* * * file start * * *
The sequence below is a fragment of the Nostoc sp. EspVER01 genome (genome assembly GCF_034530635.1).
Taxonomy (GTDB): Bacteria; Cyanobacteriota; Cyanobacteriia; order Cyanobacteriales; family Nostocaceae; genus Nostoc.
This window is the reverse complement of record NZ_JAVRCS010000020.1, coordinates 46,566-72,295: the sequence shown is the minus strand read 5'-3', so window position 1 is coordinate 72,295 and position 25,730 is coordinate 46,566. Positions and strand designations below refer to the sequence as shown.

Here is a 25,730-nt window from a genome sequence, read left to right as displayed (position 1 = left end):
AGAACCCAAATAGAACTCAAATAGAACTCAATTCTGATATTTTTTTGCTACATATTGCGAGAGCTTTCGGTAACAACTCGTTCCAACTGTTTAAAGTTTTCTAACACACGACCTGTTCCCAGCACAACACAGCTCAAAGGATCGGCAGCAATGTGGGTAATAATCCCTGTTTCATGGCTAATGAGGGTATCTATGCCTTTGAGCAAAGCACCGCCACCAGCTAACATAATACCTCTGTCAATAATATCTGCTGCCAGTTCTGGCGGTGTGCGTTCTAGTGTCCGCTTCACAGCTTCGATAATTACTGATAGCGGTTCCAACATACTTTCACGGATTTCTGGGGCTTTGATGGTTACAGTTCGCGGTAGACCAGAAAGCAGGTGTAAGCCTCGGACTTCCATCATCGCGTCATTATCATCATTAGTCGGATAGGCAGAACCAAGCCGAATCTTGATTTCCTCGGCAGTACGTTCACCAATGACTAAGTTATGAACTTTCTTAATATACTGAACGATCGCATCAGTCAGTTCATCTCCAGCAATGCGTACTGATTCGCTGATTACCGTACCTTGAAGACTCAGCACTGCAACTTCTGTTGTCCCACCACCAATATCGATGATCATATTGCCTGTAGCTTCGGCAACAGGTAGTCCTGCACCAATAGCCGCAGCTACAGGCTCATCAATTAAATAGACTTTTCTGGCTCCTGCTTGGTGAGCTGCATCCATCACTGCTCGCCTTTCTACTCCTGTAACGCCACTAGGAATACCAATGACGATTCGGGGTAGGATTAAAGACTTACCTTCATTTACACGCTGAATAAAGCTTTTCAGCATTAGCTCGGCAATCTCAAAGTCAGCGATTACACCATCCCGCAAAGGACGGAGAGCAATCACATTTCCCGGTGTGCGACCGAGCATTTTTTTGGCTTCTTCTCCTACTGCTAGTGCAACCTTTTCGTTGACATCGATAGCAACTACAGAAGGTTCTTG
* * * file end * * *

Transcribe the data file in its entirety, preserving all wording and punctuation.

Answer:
The sequence below is a fragment of the Nostoc sp. EspVER01 genome (genome assembly GCF_034530635.1).
Taxonomy (GTDB): Bacteria; Cyanobacteriota; Cyanobacteriia; order Cyanobacteriales; family Nostocaceae; genus Nostoc.
This window is the reverse complement of record NZ_JAVRCS010000020.1, coordinates 46,566-72,295: the sequence shown is the minus strand read 5'-3', so window position 1 is coordinate 72,295 and position 25,730 is coordinate 46,566. Positions and strand designations below refer to the sequence as shown.

Here is a 25,730-nt window from a genome sequence, read left to right as displayed (position 1 = left end):
AGAACCCAAATAGAACTCAAATAGAACTCAATTCTGATATTTTTTTGCTACATATTGCGAGAGCTTTCGGTAACAACTCGTTCCAACTGTTTAAAGTTTTCTAACACACGACCTGTTCCCAGCACAACACAGCTCAAAGGATCGGCAGCAATGTGGGTAATAATCCCTGTTTCATGGCTAATGAGGGTATCTATGCCTTTGAGCAAAGCACCGCCACCAGCTAACATAATACCTCTGTCAATAATATCTGCTGCCAGTTCTGGCGGTGTGCGTTCTAGTGTCCGCTTCACAGCTTCGATAATTACTGATAGCGGTTCCAACATACTTTCACGGATTTCTGGGGCTTTGATGGTTACAGTTCGCGGTAGACCAGAAAGCAGGTGTAAGCCTCGGACTTCCATCATCGCGTCATTATCATCATTAGTCGGATAGGCAGAACCAAGCCGAATCTTGATTTCCTCGGCAGTACGTTCACCAATGACTAAGTTATGAACTTTCTTAATATACTGAACGATCGCATCAGTCAGTTCATCTCCAGCAATGCGTACTGATTCGCTGATTACCGTACCTTGAAGACTCAGCACTGCAACTTCTGTTGTCCCACCACCAATATCGATGATCATATTGCCTGTAGCTTCGGCAACAGGTAGTCCTGCACCAATAGCCGCAGCTACAGGCTCATCAATTAAATAGACTTTTCTGGCTCCTGCTTGGTGAGCTGCATCCATCACTGCTCGCCTTTCTACTCCTGTAACGCCACTAGGAATACCAATGACGATTCGGGGTAGGATTAAAGACTTACCTTCATTTACACGCTGAATAAAGCTTTTCAGCATTAGCTCGGCAATCTCAAAGTCAGCGATTACACCATCCCGCAAAGGACGGAGAGCAATCACATTTCCCGGTGTGCGACCGAGCATTTTTTTGGCTTCTTCTCCTACTGCTAGTGCAACCTTTTCGTTGACATCGATAGCAACTACAGAAGGTTCTTG